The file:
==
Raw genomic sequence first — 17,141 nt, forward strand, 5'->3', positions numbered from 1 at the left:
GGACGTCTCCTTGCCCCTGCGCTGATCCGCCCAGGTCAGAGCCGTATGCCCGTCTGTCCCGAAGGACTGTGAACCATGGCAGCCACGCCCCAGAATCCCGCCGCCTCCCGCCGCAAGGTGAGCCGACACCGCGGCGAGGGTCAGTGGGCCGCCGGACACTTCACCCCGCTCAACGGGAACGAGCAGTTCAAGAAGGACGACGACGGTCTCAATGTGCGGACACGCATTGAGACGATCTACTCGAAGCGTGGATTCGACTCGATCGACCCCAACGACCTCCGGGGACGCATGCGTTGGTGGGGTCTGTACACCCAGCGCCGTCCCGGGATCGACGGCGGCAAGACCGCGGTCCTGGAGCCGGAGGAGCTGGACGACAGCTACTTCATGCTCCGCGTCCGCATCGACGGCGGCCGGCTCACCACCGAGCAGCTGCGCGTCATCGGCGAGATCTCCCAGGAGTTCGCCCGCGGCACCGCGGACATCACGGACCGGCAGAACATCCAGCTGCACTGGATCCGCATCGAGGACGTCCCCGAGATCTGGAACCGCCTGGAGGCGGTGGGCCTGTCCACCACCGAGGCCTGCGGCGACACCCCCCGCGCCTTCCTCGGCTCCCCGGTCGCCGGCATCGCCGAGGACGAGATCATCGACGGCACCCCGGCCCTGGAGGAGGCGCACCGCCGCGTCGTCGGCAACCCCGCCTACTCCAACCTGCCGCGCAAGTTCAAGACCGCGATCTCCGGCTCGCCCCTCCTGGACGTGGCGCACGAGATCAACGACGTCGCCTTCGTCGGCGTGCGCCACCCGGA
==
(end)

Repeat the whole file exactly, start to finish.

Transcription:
Raw genomic sequence first — 17,141 nt, forward strand, 5'->3', positions numbered from 1 at the left:
GGACGTCTCCTTGCCCCTGCGCTGATCCGCCCAGGTCAGAGCCGTATGCCCGTCTGTCCCGAAGGACTGTGAACCATGGCAGCCACGCCCCAGAATCCCGCCGCCTCCCGCCGCAAGGTGAGCCGACACCGCGGCGAGGGTCAGTGGGCCGCCGGACACTTCACCCCGCTCAACGGGAACGAGCAGTTCAAGAAGGACGACGACGGTCTCAATGTGCGGACACGCATTGAGACGATCTACTCGAAGCGTGGATTCGACTCGATCGACCCCAACGACCTCCGGGGACGCATGCGTTGGTGGGGTCTGTACACCCAGCGCCGTCCCGGGATCGACGGCGGCAAGACCGCGGTCCTGGAGCCGGAGGAGCTGGACGACAGCTACTTCATGCTCCGCGTCCGCATCGACGGCGGCCGGCTCACCACCGAGCAGCTGCGCGTCATCGGCGAGATCTCCCAGGAGTTCGCCCGCGGCACCGCGGACATCACGGACCGGCAGAACATCCAGCTGCACTGGATCCGCATCGAGGACGTCCCCGAGATCTGGAACCGCCTGGAGGCGGTGGGCCTGTCCACCACCGAGGCCTGCGGCGACACCCCCCGCGCCTTCCTCGGCTCCCCGGTCGCCGGCATCGCCGAGGACGAGATCATCGACGGCACCCCGGCCCTGGAGGAGGCGCACCGCCGCGTCGTCGGCAACCCCGCCTACTCCAACCTGCCGCGCAAGTTCAAGACCGCGATCTCCGGCTCGCCCCTCCTGGACGTGGCGCACGAGATCAACGACGTCGCCTTCGTCGGCGTGCGCCACCCGGA